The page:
At 1317:01, the CVR again recorded a sound similar to the Left Engine Fire warning bell followed by the first officer stating that the warning light was still illuminated. Fourteen seconds later, the fire warning alerted again, and, 4 seconds later, the first officer stated, “just got power transfer too.” At 1317:26, the CVR recorded the first officer stating, “I can’t even shut it off,” and 10 seconds later that he was pulling the fire handle, which subsequently fired the first fire bottle. At 1318:27, the first officer stated, “this will not discharge.” At 1319:07, he reported that both of the fire bottles were discharged. Subsequently, the CVR recorded the flight crew discussing preparing the flaps and landing gear for landing. Less than 1 minute later, the first officer stated, “we’ve lost all…power,” and the CVR recorded the flight crew discussing problems keeping the cockpit door closed.
At 1319:58, the captain instructed the first officer to lower the landing gear, and, subsequently, the CVR recorded a sound similar to the landing gear handle being operated followed by a sound similar to the spoiler handle being armed. At 1320:40, the STL air traffic control tower (ATCT) cleared the flight to land on runway 30R.
According to the CVR transcript, less than 1 minute later, the captain stated that he had tried to start the auxiliary power unit, which supplies the backup electrical power to the airplane systems, but that it would not start. He also stated that the landing gear position lights had not illuminated. Shortly thereafter, the captain asked the STL ATCT controller to verify whether or not the landing gear had extended. The tower controller reported that the nose landing gear was not extended, and the first officer responded that they were going to go around. Soon after, the STL ATCT controller informed the flight crew, “there was quite a bit of black…soot…on that engine so….the fire was real.”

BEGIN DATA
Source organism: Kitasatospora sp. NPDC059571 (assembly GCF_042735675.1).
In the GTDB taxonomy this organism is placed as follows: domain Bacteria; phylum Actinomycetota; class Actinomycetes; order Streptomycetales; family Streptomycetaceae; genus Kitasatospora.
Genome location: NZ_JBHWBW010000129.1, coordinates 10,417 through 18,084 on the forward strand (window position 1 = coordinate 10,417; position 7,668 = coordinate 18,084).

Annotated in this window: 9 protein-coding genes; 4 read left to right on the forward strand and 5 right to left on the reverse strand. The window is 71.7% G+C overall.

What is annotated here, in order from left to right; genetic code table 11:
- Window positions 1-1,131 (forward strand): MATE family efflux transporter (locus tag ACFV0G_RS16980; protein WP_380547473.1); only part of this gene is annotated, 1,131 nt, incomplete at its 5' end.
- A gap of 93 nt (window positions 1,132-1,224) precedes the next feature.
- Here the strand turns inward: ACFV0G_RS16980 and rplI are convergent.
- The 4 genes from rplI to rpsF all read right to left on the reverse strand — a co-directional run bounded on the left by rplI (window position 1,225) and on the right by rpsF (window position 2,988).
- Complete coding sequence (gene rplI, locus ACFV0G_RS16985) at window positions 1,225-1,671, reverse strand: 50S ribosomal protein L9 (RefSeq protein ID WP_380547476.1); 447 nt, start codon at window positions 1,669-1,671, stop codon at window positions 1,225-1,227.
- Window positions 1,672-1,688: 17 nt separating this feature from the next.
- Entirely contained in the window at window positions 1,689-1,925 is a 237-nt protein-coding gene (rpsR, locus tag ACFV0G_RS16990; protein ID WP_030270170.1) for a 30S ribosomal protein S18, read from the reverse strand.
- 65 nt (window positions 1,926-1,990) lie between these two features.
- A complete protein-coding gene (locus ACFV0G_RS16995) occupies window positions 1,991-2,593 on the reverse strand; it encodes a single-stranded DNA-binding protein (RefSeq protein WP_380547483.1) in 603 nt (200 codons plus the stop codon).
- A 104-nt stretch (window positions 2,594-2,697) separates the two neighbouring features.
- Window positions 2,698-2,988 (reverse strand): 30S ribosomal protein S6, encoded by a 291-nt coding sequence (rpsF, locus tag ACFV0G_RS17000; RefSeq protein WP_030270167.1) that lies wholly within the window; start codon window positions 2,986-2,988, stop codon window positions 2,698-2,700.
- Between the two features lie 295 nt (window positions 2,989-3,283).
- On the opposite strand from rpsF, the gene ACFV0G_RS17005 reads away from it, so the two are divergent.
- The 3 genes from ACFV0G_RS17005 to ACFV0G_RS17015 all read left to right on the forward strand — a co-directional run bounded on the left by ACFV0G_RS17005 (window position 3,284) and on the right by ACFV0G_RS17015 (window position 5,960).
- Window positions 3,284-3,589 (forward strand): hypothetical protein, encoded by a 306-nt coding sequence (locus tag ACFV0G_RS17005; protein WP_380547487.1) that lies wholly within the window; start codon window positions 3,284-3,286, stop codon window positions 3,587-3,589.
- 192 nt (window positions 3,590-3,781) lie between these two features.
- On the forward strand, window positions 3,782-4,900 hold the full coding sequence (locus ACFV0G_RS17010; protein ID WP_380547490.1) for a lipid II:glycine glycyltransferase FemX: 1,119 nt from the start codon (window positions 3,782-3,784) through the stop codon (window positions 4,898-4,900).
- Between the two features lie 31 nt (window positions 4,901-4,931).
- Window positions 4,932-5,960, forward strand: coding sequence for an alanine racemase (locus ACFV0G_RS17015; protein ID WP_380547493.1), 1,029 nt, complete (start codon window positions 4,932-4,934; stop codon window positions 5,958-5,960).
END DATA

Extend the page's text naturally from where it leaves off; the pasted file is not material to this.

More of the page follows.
During the go around, the flight crew continued to experience problems with the nose landing gear and electrical systems, and the captain asked an off duty company pilot to come to the cockpit to assist; this pilot arrived in the cockpit about 1323. The captain decided it would be best to land on the longest runway, runway 30L, which was 2,000 feet longer than runway 30R. At 1325:09, the captain asked the controller if the airplane could land on runway 30L, and the controller complied and cleared the flight to land on runway 30L.
At 1325:26, the off duty company pilot asked the captain if they were going to evacuate the airplane, and the captain replied, “not unless we have to.” Ten seconds later, the first officer began performing the Emergency Gear Extension checklist during the go around. While the first officer was performing the checklist, the off duty company pilot stated, “you’ve lost all…hydraulic pressure on the right side,” and the first officer responded, “how did that happen?” At 1326:25, the first officer announced that he had completed the checklist. The captain stated that, although none of the landing gear indications had illuminated, he heard noise similar to the sound of the nose gear being extended. The CVR also recorded increased background noise consistent with the sound of the landing gear extending.
At 1327:33, the captain stated, “we’ve got no left engine; we’ve got no right hydraulic pressure…we don’t have any hydraulics on left side.” Shortly thereafter, the STL ATCT controller confirmed that the nose landing gear had extended. The off duty company pilot used the public address system to brief the passengers on the situation. He then contacted the flight attendants on the interphone and stated, “not going to do ground evacuation…but be ready.” The flight was cleared to land at 1329:20, and the captain landed the airplane successfully about 1332. After the airplane stopped on the runway, ARFF personnel applied fire extinguishing agent to the left engine. Initially, the airplane was going to be towed to the airplane terminal. However, subsequent events led ARFF personnel to call for the passengers to be deplaned. The passengers were deplaned without incident about 1410.